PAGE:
Thematically, Through the Olive Trees is undeniably rich. As a film in and of itself however, it’s moderately flimsy. Of the three films included in this so-called Koker Trilogy, this is the one that stands alone the least successfully. Although technically one needs to see the two films that directly envelope it (even as, Criterion’s innovative packaging makes clear, it also envelopes them), much of the richness of the story, if taken out of context, would be reduced to the tale of a poor young non-actor trying to get the girl while making a movie. As compelling as Through the Olive Trees can be in Kiarosami’s, that’s the film’s take-it-or-leave-it ultimatum.
This third and final disc of this set offers as the full extent of its special features two bonus video interviews. Both created in 2018, the first is an informative talk with Ahmad Kiarostami, the filmmaker’s son who’s been managing his father’s legacy since his death. The second is a conversation between Iranian-film scholar Jamsheed Akrami and film critic Godfrey Cheshire (who also authored the long essay that makes up most of the formidable booklet included with the set).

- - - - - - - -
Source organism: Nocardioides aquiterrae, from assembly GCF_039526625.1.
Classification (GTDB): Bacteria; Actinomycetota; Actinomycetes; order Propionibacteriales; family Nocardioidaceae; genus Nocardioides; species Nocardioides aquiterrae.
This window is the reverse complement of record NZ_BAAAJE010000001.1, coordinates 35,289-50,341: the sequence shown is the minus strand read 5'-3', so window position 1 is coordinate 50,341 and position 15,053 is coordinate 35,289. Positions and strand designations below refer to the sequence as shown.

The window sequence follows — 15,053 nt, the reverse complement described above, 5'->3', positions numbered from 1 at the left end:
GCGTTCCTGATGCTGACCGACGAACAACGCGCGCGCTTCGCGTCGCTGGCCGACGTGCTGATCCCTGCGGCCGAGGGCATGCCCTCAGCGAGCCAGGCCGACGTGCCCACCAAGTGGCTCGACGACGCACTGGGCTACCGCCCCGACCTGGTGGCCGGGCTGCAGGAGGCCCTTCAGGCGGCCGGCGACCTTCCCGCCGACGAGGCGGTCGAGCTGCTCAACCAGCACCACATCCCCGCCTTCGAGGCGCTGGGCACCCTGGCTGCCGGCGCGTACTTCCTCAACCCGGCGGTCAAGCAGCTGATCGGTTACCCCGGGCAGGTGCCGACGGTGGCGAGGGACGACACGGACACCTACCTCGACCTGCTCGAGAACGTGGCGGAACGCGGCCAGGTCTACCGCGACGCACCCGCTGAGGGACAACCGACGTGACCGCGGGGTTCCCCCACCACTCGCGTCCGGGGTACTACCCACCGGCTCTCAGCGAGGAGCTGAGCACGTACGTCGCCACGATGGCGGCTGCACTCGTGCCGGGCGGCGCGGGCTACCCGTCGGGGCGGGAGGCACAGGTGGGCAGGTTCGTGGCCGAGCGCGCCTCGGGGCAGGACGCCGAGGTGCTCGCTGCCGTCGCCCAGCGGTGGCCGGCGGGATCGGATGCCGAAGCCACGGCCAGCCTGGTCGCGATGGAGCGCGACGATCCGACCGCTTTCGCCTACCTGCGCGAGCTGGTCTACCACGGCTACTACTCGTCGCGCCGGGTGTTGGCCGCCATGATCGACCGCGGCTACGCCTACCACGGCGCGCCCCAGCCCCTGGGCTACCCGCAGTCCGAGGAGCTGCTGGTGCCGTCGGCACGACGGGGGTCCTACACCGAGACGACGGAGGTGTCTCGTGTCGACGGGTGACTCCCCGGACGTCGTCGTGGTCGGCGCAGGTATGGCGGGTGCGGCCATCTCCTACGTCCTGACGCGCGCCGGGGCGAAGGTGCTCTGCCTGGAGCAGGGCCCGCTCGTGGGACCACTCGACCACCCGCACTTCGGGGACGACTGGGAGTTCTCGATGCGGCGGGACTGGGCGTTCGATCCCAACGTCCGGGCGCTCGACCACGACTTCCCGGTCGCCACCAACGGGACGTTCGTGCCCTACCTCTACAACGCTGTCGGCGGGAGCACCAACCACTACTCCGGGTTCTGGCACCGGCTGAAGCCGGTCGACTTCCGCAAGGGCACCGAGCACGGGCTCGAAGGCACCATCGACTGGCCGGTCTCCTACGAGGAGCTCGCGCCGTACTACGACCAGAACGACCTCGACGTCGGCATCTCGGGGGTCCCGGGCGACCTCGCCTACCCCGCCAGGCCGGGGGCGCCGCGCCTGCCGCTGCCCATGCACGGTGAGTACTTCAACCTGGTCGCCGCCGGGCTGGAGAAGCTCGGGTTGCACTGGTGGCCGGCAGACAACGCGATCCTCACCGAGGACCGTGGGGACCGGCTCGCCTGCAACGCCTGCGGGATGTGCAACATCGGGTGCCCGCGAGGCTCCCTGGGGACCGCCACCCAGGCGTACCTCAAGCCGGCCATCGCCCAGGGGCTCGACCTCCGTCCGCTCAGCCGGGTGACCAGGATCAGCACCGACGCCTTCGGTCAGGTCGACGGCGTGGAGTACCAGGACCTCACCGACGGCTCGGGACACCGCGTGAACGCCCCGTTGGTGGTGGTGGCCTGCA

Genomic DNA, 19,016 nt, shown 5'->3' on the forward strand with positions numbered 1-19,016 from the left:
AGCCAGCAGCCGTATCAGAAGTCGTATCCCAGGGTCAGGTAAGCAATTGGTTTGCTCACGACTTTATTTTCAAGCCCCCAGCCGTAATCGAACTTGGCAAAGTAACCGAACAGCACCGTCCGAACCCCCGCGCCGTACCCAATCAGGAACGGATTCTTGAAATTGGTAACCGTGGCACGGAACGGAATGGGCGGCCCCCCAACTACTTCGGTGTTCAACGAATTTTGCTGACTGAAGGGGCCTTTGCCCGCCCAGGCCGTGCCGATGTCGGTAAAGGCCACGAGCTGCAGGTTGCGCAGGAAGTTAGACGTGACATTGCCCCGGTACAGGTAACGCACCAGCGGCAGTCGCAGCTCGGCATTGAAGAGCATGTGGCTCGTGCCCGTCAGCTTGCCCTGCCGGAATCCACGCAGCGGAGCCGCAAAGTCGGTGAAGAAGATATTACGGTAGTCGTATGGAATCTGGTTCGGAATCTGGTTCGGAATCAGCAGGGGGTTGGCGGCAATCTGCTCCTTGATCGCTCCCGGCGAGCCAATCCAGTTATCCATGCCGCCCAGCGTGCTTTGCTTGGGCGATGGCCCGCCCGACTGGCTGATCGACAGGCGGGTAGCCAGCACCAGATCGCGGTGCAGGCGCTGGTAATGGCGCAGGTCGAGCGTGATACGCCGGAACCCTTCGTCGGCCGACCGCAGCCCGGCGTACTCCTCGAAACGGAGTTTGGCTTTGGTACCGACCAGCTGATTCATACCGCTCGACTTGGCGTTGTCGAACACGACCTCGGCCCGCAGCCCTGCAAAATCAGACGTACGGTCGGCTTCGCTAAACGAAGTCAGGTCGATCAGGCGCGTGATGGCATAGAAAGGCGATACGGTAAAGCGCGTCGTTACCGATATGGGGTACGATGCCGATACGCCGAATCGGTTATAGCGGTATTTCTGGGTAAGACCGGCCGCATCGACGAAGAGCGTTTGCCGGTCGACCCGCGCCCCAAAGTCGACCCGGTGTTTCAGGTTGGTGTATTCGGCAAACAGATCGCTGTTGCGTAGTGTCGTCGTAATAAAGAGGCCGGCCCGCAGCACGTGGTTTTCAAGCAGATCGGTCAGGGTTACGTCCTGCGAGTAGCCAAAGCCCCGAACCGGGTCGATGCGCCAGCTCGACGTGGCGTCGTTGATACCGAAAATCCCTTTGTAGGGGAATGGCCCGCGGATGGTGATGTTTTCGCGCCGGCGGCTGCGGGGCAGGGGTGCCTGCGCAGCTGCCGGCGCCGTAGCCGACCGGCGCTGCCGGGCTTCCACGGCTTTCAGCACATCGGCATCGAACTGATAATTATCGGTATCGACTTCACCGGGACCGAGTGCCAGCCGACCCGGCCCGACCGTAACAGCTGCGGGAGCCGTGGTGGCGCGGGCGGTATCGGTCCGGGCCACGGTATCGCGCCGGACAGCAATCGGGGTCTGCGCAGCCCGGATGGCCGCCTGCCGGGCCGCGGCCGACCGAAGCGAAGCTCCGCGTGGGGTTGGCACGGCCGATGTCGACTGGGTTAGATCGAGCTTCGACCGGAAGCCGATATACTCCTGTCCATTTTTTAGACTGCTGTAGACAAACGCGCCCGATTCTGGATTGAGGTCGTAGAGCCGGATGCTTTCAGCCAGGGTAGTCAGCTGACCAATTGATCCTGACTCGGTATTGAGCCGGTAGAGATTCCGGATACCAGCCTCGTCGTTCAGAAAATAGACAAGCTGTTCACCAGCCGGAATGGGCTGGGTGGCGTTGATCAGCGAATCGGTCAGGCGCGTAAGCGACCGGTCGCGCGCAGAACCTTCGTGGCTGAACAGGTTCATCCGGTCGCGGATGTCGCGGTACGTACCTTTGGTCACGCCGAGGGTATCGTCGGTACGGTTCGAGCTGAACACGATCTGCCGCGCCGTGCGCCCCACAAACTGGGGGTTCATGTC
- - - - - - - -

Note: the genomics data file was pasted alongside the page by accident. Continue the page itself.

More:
From an A/V standpoint, Through the Olive Trees is the best of the bunch. (Though all three are new 2K restorations) Seeing how the intervening years between Where is the Friends House? and this one saw Kiarostami’s rise as a director of international acclaim at the Cannes Film Festival, it makes sense that the third film would benefit not only in its newness but also due to its significantly heightened prominence. The bonus features reveal that Kiarostami was initially not a fan of being a “festival darling”, as he regarded it as a distraction. (Later, he’d change his mind about this).
Nevertheless, in this time, his home country developed a distrust for the director, believing that he was forsaking his Iranian heritage in favor of the western world’s acclaim. This stemmed from his use of European classical music as the score for the second and third Koker films, as well as the distanced approach with which he depicts everyday life in Iran. In the eyes of his harsh critics, Kiarostami was exoticizing his own people in their greatest time of struggle. This mounting rejection eventually led him to set his films in other countries such as Italy (Certified Copy) and Japan (Like Someone in Love). Meanwhile, there are plenty who view these films and Kiarostami’s creative decisions therein as valid and true to his Iranian heritage. One’s mileage will vary as one transverses these particular winding roads.
A unique yet tremendously classy package, Criterion’s Koker Trilogy stands as one of the greatest and most essential Blu-ray releases of last year. Though Criterion is no stranger to Kiarostami, having previously released most of the filmmaker’s heaviest hitters (including Close-Up, A Taste of Cherry, and Certified Copy), it’s caring treatment of the Koker Trilogy lead the curious to open the door to a deeper understanding of this truly reflective artist and the gentle-natured yet tumultuous region from which he came.